123 Permal Investment Management Services N/A Unknown Buys assets from distressed hedge funds selling at discounts
    124 Phoenix Peak Group N/A $500 million Distressed RMBS and whole mortgages
    125 Pimco N/A $3 billion Distressed ABS, several funds
    126 Pimco Pimco Senior Credit Opportunities Fund $5 billion Senior and super senior securities backed by residential and commercial mortgages
    127 Praedium Group Praedium Fund VII $3 billion Unknown
    128 Premium Point Investment Group N/A Unknown Buying distressed fixed income assets
    129 Private National Mortgage Acceptance Company N/A Unknown Distressed residential whole loans using private investors money
    130 Resource America Resource Real Estate Opportunity Fund $140 million Various distressed assets
    131 Safe Ship Investment Fund Safe Ship Distressed Fund $200 million Ships selling at distressed prices
    132 Sankaty Advisors Sankaty Credit Opportunities Fund IV $3.5 billion Unknown
    133 SDI (Structured Default Investment) N/A Unknown MBS, several funds
    134 Siguler Guff & Company Distressed Opportunities Fund III $2 billion 75% invested in other distressed funds across all assets and the remainder for co-investments
    135 Sorin Capital N/A Unknown Unknown
    136 SPQR N/A Unknown Structured products
    137 Starwood N/A Unknown CMBS
    138 Stauffenberg Capital Stauffenberg Capital Real Estate Global $250 million Global distressed real estate
    139 Stockbridge Capital Partners Stockbridge Real Estate Fund III $3 billion Real estate assets
    140 Stockbridge Capital Partners Stockbridge Value Fund $600-800 million Properties on both U.S. coasts, as well as Austin, Dallas and Houston
    141 Stone Tower Structured Credit Recovery Fund Unknown Home loan bonds and other structured products
    142 StoneCastle Partners N/A Unknown CDOs of bank trust-preferred securities
    143 Surge Capital Catalyst Capital SPC $200-250 million AA and AAA tranches of ABS CDOs, RMBS
    144 Taconic Capital Taconic Market Dislocation Fund Unknown CLOs, CDS mimicking ABX
    145 TCW TCW Special Mortgage Credit Fund $1.5 billion Senior level MBS trading at distressed prices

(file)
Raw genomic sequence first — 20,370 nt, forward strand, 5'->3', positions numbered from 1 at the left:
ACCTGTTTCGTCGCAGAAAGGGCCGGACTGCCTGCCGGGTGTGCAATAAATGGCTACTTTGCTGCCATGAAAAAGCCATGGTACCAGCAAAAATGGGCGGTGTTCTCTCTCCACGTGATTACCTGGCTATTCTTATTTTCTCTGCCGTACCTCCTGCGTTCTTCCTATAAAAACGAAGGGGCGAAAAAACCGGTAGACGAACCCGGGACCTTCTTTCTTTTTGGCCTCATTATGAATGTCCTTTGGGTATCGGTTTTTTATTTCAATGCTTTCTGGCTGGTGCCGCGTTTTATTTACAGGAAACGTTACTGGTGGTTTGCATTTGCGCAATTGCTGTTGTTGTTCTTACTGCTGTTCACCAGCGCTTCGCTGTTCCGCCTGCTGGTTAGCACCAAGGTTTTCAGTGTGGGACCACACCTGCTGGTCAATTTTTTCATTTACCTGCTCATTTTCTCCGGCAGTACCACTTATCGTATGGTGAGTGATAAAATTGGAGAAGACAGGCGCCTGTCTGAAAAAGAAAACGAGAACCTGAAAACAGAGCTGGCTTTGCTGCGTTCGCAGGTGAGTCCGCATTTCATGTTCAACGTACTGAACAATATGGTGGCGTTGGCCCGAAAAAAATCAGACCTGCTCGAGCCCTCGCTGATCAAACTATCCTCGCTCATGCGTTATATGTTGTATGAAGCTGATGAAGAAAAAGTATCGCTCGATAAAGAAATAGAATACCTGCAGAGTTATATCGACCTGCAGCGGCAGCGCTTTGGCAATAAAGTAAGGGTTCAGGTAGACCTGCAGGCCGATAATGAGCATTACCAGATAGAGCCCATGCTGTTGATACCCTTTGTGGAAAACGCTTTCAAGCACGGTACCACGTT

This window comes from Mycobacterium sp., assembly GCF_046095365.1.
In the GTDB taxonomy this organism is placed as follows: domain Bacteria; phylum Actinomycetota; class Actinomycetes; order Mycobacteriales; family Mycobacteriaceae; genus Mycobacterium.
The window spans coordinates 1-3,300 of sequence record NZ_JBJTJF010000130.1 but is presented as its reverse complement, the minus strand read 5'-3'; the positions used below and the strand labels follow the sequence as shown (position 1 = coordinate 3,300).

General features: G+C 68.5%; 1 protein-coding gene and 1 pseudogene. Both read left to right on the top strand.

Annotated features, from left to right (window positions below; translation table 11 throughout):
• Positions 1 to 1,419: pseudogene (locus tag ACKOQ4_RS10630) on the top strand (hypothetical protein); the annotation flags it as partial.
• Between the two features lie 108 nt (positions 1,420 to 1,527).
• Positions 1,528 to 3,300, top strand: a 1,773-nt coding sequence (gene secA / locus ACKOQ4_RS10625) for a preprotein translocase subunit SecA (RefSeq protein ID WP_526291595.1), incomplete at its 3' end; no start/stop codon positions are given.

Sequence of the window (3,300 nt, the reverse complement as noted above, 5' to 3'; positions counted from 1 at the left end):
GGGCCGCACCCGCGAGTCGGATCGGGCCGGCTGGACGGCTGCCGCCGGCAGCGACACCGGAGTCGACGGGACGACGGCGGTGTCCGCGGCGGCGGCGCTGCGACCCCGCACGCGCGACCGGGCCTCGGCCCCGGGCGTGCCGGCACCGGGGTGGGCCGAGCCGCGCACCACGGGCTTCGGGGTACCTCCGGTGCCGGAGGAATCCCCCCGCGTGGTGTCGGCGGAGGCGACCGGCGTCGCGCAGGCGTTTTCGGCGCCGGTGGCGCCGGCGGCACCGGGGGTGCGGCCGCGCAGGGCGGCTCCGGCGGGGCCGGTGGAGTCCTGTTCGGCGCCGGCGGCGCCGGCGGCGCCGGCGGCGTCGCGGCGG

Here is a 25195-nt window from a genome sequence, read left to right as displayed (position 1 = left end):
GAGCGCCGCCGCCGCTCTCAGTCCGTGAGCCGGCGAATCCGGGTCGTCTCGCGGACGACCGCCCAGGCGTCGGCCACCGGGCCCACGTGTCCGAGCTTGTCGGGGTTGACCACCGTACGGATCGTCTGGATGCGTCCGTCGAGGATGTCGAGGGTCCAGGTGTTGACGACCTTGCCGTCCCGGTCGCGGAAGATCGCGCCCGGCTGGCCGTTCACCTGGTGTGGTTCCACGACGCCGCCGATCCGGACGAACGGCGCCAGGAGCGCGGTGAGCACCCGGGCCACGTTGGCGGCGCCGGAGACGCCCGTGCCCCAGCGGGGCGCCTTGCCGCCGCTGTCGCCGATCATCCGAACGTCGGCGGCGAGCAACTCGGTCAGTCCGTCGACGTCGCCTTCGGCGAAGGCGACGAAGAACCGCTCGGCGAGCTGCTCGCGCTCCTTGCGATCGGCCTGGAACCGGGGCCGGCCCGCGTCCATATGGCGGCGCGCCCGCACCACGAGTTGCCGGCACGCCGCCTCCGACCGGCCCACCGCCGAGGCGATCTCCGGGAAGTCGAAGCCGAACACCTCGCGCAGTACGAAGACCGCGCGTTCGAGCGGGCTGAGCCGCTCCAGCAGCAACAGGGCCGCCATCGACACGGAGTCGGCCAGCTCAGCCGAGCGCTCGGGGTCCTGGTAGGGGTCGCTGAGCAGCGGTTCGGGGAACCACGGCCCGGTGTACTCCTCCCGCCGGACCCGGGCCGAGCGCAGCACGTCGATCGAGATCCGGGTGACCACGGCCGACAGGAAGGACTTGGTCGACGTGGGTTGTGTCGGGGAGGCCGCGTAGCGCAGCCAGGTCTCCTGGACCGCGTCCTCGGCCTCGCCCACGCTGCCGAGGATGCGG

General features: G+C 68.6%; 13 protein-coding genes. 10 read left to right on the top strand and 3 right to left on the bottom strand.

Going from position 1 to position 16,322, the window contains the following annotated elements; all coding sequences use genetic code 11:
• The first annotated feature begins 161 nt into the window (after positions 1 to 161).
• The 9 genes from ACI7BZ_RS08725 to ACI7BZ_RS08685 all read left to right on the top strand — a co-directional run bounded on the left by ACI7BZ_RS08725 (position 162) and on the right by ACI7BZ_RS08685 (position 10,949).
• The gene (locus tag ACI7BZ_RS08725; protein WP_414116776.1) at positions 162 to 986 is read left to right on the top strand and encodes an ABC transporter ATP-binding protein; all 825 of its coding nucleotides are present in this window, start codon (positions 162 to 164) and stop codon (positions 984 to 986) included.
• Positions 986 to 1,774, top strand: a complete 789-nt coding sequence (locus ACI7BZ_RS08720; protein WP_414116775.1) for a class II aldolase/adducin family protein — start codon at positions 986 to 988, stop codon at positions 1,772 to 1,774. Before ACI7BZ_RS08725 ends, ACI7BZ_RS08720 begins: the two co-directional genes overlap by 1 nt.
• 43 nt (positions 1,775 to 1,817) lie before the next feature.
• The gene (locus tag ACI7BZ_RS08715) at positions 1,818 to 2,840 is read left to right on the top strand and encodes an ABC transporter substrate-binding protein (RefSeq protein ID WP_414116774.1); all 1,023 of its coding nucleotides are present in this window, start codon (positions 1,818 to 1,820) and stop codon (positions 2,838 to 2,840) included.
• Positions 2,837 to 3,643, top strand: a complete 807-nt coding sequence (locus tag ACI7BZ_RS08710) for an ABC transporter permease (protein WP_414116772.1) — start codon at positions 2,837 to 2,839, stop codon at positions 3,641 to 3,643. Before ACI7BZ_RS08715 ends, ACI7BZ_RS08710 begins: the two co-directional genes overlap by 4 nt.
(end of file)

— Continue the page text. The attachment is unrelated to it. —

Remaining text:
146 Terrapin Partners N/A Unknown Distressed ABS
    147 Third Avenue Management Third Avenue Focused Credit Fund Unknown Below investment grade debt including preferred stock, convertible bonds, bank loans and high-yield bonds
    148 TPG TAC 2007 Fund Unknown Distressed debt and bank loans
    149 Treadstone Partners Treadstone Partners I $60 million Unknown
    150 Treadstone Partners Treadstone Partners II $200 million Distressed corporate debt and assets of lower-to-middle-market companies
    151 Tudor Investment Stone Lion Fund Unknown Unknown
    152 Tufton Oceanic Tufton Oceanic Distressed Fund $200 million Ships selling at distressed prices
    153 Unigestion Distressed Hybrid Fund of Funds $750 million Private equity and hedge fund managers, consumer and commercial credit, corporate loans, mortgages, high-yield debt, distressed private equity, mezzanine and distressed real estate
    154 United Capital N/A Unknown Unknown
    155 Vina Capital N/A $400 million Distressed property assets in Vietnam, including hotel and apartment developments
    156 Walton Street Capital Walton Street Real Estate Fund VI $2.5 billion Residential land, home-builders, debt, commercial developments
    157 WAMCO N/A $1 billion Distressed ABS
    158 Wayzata Investment Partners Wayzata Opportunities Fund II $3.4 billion Unknown
    159 Westwood Capital Westwood Home Loan Recovery Fund 1 Unknown Non-performing mortgages on owner-occupied homes, says will return mortgages to performing w/in 12-18 months
    160 Wexford Capital N/A Unknown Unknown
    161 Wilshire Associates N/A $150 million Fund of funds, distressed assets
    162 WR Huff Asset Management N/A Unknown Unknown
    163 Zais Group SerVertis Fund 1 $1 billion Portfolios of troubled home loans and mortgage-related securities
    164 Zell Credit Opportunities Fund Zell Credit Opportunities Fund $625 million Distressed commercial real estate assets
    165 ZS Structured Credit Capital N/A Unknown Distressed ABS